The insertable pickup probe of the present invention comprises a shaft which supports a patient interface balloon structure at its distal end. In a specific embodiment the interface balloon structure contains a receiving coil in the form of a closed substantially planar loop with opposite sides of the loop extending longitudinally relative to the shaft. An internal balloon assembly is positioned within the structure, having inflatable arms each extending outwardly from the shaft and along one of the respective lengthwise sides of the coil, which is suitably attached, as by adhesive strips or the like to the respective balloon arms. The balloon and its associated MRI pickup coil are carried on a flexible tip structure which includes a flexible blade to which the coil and inner balloon are suitably attached. The flexible tip structure has a control line anchor located at its distal end to which a pair of control lines are attached. The control lines lie substantially parallel to the blade of the flexible tip structure, on opposite sides thereof.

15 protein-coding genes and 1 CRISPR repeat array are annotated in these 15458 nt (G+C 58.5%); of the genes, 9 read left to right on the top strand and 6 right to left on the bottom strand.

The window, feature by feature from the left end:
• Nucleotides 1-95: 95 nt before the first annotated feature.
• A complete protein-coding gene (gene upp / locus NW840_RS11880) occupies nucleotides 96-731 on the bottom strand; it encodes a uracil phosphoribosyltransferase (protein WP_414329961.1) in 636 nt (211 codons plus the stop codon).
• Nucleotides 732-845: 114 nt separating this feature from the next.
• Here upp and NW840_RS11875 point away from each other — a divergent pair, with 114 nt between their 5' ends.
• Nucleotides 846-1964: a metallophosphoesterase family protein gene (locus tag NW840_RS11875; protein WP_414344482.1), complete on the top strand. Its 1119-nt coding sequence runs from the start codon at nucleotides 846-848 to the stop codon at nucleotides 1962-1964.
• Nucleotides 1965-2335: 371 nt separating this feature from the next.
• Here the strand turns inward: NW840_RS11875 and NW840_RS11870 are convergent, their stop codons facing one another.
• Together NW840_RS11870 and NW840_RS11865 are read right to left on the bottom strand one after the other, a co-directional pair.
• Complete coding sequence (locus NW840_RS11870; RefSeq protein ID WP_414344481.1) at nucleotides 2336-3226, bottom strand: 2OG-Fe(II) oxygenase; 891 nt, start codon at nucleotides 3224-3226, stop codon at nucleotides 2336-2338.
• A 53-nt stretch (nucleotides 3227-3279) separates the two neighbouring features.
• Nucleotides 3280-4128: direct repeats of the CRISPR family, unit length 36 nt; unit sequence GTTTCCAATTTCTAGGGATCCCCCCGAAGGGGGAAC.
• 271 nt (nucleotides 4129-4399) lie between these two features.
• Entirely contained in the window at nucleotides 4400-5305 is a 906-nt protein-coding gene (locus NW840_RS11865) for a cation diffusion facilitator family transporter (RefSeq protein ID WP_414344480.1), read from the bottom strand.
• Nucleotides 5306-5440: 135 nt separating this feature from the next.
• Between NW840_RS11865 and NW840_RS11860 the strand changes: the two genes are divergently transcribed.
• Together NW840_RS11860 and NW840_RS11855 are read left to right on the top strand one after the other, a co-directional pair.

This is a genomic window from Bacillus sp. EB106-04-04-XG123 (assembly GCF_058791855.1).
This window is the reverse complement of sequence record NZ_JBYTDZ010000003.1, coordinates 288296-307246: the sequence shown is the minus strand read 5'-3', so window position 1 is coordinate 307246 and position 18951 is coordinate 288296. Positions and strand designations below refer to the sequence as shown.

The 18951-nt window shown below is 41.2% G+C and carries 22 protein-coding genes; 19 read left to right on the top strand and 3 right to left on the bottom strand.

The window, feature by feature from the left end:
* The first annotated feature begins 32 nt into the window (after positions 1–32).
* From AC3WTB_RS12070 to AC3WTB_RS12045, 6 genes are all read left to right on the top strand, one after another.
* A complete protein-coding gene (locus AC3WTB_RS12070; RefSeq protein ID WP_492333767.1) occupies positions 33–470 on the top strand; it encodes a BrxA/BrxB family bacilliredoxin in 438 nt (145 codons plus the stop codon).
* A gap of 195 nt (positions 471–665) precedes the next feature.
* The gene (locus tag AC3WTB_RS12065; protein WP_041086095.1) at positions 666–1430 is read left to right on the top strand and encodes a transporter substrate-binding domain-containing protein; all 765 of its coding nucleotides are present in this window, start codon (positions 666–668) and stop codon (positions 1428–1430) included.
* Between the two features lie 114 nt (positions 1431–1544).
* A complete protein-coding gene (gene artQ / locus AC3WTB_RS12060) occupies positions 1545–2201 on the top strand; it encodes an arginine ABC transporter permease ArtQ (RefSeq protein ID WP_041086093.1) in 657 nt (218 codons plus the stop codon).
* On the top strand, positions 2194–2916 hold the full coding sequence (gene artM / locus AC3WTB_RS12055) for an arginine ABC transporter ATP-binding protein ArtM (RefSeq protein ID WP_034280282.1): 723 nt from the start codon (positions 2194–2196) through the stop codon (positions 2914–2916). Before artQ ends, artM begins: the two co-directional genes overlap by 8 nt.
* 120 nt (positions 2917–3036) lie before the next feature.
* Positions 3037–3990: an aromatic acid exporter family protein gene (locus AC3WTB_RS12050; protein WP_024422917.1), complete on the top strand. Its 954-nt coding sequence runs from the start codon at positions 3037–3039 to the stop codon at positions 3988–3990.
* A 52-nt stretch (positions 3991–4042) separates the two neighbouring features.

The proximal end of the flexible tip structure has guide openings on opposite sides of the proximal end of the blade to receive each of the control lines. The control lines are carried from the guides, within the hollow shaft of the pickup assembly, to a thumb wheel for selectively tensioning one or the other of the control lines.
Rotation of the thumb wheel relative to the shaft will take up onto a bobbin a length of one of the control lines to apply tension to that control line while simultaneously releasing tension on the opposite control line. The tensioned control line will act to deflect the distal anchor tip of the flexible tip structure in the direction of the tensioned cable to deflect the coil assembly in that direction.
The shaft of the probe may be provided with an inflatable annular anti-migration cuff to prevent the probe working out of a body cavity when inserted. The cuff may be fixed in relation to the shaft. In the preferred embodiment the inflatable cuff may be slidable along the shaft on a sleeve. The movable anti-migration cuff allows the depth of insertion of the probe and the rotational orientation of the probe to be varied to suit different size anatomies.